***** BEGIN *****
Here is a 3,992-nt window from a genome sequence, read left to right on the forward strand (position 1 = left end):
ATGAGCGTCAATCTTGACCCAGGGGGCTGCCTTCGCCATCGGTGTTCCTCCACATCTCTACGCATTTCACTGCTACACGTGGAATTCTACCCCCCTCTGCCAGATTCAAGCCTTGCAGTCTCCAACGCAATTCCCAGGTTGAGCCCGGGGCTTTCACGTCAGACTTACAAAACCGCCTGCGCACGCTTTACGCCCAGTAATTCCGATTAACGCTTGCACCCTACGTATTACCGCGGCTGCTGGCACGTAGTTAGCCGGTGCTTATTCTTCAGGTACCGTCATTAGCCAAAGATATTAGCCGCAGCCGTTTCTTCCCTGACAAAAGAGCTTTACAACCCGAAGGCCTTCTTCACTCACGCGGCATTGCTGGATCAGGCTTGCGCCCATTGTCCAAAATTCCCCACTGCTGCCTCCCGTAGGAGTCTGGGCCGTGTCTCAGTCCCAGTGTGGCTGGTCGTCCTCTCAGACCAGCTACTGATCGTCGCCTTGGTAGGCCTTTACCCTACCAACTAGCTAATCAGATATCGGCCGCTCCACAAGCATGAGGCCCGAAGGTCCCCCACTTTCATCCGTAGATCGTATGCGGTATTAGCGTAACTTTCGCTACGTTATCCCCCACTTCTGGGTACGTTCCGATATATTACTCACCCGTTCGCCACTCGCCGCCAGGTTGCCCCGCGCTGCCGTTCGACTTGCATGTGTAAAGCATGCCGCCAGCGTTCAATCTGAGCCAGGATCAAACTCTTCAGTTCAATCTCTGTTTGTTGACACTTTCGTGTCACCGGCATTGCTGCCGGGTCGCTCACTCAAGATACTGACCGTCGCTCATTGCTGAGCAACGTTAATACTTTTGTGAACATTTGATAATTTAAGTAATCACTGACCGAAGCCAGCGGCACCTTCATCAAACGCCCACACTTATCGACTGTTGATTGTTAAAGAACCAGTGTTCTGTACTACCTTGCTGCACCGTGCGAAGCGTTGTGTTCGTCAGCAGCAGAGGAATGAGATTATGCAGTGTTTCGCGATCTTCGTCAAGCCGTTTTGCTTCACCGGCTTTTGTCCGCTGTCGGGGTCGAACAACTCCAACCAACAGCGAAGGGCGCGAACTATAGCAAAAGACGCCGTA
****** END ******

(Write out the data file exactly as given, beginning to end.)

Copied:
Here is a 3,992-nt window from a genome sequence, read left to right on the forward strand (position 1 = left end):
ATGAGCGTCAATCTTGACCCAGGGGGCTGCCTTCGCCATCGGTGTTCCTCCACATCTCTACGCATTTCACTGCTACACGTGGAATTCTACCCCCCTCTGCCAGATTCAAGCCTTGCAGTCTCCAACGCAATTCCCAGGTTGAGCCCGGGGCTTTCACGTCAGACTTACAAAACCGCCTGCGCACGCTTTACGCCCAGTAATTCCGATTAACGCTTGCACCCTACGTATTACCGCGGCTGCTGGCACGTAGTTAGCCGGTGCTTATTCTTCAGGTACCGTCATTAGCCAAAGATATTAGCCGCAGCCGTTTCTTCCCTGACAAAAGAGCTTTACAACCCGAAGGCCTTCTTCACTCACGCGGCATTGCTGGATCAGGCTTGCGCCCATTGTCCAAAATTCCCCACTGCTGCCTCCCGTAGGAGTCTGGGCCGTGTCTCAGTCCCAGTGTGGCTGGTCGTCCTCTCAGACCAGCTACTGATCGTCGCCTTGGTAGGCCTTTACCCTACCAACTAGCTAATCAGATATCGGCCGCTCCACAAGCATGAGGCCCGAAGGTCCCCCACTTTCATCCGTAGATCGTATGCGGTATTAGCGTAACTTTCGCTACGTTATCCCCCACTTCTGGGTACGTTCCGATATATTACTCACCCGTTCGCCACTCGCCGCCAGGTTGCCCCGCGCTGCCGTTCGACTTGCATGTGTAAAGCATGCCGCCAGCGTTCAATCTGAGCCAGGATCAAACTCTTCAGTTCAATCTCTGTTTGTTGACACTTTCGTGTCACCGGCATTGCTGCCGGGTCGCTCACTCAAGATACTGACCGTCGCTCATTGCTGAGCAACGTTAATACTTTTGTGAACATTTGATAATTTAAGTAATCACTGACCGAAGCCAGCGGCACCTTCATCAAACGCCCACACTTATCGACTGTTGATTGTTAAAGAACCAGTGTTCTGTACTACCTTGCTGCACCGTGCGAAGCGTTGTGTTCGTCAGCAGCAGAGGAATGAGATTATGCAGTGTTTCGCGATCTTCGTCAAGCCGTTTTGCTTCACCGGCTTTTGTCCGCTGTCGGGGTCGAACAACTCCAACCAACAGCGAAGGGCGCGAACTATAGCAAAAGACGCCGTA